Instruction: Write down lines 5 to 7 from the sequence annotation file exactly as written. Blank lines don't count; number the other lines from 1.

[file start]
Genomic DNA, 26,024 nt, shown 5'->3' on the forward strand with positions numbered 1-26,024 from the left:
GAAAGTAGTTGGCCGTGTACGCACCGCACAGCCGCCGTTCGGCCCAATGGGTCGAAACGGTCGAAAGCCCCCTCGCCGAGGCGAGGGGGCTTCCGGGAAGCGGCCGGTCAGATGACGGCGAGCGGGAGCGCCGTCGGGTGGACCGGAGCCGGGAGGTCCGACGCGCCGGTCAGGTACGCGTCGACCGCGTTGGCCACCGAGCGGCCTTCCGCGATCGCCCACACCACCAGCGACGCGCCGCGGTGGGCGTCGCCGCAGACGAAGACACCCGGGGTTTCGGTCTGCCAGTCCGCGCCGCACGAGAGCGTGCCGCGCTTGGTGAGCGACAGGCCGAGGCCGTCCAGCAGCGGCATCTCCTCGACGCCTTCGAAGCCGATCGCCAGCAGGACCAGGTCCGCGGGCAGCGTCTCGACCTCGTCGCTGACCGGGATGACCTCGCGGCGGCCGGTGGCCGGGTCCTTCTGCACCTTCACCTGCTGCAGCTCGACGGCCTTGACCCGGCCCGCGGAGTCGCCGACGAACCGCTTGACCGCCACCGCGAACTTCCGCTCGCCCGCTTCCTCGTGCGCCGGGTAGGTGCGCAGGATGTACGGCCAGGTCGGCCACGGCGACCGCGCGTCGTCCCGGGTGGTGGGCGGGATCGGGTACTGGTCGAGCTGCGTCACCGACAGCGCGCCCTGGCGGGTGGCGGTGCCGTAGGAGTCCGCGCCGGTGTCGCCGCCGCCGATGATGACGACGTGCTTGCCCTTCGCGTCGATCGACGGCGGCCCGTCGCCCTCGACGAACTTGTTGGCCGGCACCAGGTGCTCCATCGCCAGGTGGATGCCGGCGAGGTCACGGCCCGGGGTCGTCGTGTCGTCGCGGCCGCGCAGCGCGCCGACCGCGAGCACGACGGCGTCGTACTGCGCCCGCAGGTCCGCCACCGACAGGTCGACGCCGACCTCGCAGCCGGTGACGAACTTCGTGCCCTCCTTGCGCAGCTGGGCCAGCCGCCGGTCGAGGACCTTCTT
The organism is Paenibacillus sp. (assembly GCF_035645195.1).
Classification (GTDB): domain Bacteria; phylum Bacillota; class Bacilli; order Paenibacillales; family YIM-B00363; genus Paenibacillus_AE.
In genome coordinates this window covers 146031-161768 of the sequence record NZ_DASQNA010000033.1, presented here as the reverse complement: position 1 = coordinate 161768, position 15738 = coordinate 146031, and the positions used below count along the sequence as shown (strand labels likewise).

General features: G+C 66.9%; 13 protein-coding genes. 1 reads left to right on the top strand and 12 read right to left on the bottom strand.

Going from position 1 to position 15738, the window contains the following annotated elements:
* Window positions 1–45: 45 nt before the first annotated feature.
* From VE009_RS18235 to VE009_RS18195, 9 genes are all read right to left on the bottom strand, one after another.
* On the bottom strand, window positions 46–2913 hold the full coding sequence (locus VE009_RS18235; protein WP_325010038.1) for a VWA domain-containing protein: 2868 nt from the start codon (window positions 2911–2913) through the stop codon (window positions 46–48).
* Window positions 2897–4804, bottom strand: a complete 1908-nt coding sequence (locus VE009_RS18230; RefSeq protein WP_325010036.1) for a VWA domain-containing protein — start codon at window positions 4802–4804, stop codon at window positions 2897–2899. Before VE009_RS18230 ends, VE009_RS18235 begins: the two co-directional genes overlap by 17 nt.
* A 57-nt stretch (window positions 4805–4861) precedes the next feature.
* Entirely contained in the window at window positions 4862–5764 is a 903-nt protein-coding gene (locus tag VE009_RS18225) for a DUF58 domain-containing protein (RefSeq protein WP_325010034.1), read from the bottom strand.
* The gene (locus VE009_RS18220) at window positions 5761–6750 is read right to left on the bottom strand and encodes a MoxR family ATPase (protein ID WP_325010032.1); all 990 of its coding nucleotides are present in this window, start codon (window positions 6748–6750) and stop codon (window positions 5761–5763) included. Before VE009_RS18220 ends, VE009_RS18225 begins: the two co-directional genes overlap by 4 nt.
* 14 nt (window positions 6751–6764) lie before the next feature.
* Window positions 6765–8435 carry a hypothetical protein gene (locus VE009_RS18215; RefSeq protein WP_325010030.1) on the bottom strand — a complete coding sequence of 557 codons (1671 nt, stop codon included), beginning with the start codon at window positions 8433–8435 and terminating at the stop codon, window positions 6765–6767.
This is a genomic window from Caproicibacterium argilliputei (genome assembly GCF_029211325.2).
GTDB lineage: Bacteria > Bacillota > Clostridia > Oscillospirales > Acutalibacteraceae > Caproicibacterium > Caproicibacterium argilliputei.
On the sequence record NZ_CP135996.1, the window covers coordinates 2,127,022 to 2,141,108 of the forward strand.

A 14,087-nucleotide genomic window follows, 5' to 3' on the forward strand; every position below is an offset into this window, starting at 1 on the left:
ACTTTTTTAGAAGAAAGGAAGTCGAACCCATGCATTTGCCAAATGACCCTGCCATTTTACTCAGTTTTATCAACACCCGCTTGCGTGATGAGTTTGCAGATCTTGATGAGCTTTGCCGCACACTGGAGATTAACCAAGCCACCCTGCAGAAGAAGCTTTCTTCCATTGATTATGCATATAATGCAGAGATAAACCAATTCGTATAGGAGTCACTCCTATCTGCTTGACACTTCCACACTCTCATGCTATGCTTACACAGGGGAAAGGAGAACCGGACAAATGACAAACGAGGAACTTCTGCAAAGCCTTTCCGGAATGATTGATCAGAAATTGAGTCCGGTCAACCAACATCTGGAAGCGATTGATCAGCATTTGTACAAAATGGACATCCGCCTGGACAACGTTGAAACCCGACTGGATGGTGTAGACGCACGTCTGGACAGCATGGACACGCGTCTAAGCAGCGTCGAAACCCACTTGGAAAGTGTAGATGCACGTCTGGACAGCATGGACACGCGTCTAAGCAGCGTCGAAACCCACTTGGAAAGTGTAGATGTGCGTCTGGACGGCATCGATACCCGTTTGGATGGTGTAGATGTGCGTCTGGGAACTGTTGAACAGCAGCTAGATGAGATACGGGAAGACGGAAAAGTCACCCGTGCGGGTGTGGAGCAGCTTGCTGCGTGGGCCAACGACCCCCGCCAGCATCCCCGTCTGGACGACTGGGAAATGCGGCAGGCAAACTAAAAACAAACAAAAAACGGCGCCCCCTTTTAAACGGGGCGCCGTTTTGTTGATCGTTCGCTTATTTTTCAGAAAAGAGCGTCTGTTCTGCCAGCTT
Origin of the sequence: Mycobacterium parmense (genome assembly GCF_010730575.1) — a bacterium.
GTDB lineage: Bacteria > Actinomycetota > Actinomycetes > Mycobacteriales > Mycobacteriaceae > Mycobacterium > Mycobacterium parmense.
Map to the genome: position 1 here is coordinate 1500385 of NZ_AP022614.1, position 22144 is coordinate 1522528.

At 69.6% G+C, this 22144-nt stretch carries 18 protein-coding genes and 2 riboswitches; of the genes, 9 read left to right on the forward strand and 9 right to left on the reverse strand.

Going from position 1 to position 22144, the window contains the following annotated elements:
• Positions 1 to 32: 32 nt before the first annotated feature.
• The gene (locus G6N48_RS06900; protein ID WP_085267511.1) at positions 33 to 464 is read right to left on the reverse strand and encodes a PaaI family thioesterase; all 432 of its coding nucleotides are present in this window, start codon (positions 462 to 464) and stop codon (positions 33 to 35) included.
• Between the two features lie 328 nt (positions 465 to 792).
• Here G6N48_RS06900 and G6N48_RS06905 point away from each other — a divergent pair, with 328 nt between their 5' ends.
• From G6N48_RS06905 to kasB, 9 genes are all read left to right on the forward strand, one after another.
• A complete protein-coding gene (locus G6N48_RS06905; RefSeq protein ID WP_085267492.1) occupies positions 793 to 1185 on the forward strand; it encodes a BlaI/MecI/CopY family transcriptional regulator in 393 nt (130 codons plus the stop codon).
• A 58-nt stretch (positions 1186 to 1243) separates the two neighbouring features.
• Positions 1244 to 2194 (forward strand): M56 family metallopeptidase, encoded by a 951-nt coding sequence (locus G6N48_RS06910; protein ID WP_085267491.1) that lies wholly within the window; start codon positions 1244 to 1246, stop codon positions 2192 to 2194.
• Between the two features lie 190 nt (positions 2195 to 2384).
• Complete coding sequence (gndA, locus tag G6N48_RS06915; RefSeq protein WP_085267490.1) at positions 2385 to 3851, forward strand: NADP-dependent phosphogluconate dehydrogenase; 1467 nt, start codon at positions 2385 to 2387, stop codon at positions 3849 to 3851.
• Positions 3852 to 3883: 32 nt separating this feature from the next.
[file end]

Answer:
In genome coordinates this window covers 146031-161768 of the sequence record NZ_DASQNA010000033.1, presented here as the reverse complement: position 1 = coordinate 161768, position 15738 = coordinate 146031, and the positions used below count along the sequence as shown (strand labels likewise).

General features: G+C 66.9%; 13 protein-coding genes. 1 reads left to right on the top strand and 12 read right to left on the bottom strand.

Going from position 1 to position 15738, the window contains the following annotated elements: